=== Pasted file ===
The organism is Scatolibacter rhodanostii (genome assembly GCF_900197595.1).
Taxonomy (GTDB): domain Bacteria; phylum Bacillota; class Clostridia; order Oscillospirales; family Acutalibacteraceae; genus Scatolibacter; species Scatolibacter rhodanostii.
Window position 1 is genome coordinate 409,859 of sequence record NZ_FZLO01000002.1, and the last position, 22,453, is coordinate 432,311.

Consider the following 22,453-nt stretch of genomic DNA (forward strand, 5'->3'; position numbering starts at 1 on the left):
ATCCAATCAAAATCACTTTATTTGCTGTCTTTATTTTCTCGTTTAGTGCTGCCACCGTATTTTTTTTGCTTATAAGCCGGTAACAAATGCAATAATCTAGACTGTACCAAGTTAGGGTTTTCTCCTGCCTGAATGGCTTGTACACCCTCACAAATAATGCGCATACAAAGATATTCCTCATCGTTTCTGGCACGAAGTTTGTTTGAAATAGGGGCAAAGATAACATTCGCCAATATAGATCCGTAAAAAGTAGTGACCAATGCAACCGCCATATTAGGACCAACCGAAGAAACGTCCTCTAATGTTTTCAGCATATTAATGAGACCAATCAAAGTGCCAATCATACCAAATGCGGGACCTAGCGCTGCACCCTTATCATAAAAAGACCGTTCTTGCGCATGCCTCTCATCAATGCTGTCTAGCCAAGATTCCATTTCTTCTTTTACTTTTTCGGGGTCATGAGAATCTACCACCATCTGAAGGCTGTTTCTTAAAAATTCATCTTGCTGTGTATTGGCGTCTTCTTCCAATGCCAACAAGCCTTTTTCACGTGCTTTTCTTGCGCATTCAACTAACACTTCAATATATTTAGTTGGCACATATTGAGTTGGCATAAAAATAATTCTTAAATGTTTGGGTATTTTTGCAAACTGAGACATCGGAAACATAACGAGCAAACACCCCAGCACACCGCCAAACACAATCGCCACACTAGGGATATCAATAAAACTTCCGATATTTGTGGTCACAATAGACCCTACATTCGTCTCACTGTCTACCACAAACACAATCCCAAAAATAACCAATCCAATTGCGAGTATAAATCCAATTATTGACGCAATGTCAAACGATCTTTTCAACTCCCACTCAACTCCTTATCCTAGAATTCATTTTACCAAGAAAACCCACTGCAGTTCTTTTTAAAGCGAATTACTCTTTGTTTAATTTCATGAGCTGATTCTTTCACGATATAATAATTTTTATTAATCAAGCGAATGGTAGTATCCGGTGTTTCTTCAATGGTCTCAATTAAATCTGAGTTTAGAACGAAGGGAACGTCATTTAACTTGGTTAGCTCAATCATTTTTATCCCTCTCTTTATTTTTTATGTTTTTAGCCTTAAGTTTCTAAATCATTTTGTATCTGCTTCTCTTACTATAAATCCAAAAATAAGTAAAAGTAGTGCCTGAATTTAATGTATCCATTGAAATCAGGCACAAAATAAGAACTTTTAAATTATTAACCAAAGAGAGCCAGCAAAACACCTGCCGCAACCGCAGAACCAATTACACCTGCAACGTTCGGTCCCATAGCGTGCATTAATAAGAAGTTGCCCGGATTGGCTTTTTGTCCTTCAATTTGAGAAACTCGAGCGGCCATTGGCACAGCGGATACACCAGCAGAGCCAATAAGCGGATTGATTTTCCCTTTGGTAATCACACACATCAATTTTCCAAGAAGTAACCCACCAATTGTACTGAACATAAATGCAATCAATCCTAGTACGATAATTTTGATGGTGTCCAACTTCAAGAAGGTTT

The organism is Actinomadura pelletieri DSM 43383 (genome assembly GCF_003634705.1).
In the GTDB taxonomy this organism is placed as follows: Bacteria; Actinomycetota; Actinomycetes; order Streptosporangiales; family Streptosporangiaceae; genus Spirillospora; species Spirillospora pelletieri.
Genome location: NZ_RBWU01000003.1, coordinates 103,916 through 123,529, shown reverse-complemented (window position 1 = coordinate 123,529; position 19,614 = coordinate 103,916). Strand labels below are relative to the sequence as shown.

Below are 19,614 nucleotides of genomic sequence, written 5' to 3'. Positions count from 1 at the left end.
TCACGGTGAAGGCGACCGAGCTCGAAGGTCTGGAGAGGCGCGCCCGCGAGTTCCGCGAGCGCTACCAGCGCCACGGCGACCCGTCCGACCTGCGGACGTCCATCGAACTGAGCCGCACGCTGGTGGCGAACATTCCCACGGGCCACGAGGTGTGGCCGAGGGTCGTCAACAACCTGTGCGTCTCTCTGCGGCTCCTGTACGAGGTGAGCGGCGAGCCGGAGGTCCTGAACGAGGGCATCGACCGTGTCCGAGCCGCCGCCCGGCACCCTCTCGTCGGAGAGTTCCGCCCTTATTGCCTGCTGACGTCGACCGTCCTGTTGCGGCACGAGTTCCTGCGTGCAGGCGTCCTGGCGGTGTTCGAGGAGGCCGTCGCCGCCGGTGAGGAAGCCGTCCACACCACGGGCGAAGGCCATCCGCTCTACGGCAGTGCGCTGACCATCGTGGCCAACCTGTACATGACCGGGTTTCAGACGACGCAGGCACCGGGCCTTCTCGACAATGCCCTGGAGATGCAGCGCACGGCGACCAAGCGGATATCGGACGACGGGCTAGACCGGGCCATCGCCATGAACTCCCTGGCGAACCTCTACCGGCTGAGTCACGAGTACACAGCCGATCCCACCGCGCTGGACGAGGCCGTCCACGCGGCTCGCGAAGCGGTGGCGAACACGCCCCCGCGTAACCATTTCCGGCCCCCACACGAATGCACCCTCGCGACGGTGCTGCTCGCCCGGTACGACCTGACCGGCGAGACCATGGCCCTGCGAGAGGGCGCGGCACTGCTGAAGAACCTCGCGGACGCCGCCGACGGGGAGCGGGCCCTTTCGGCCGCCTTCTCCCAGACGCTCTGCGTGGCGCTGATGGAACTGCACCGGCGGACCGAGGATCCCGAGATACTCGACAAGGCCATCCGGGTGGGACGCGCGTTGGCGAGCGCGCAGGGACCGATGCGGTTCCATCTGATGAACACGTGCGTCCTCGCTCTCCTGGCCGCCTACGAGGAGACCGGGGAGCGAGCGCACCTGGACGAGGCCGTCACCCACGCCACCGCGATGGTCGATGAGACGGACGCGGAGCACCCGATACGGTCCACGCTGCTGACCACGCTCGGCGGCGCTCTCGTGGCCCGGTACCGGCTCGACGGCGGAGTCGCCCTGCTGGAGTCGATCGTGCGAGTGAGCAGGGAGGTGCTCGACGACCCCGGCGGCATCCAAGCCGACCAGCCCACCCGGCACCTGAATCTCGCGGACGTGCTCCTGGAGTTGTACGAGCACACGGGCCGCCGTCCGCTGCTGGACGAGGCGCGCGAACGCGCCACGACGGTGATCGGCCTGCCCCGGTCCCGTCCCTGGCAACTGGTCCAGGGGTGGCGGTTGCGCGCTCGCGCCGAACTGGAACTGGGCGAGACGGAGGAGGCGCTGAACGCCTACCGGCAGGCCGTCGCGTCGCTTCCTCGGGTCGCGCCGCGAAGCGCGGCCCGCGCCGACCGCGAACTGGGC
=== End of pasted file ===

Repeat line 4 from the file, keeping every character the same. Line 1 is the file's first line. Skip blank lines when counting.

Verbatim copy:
Consider the following 22,453-nt stretch of genomic DNA (forward strand, 5'->3'; position numbering starts at 1 on the left):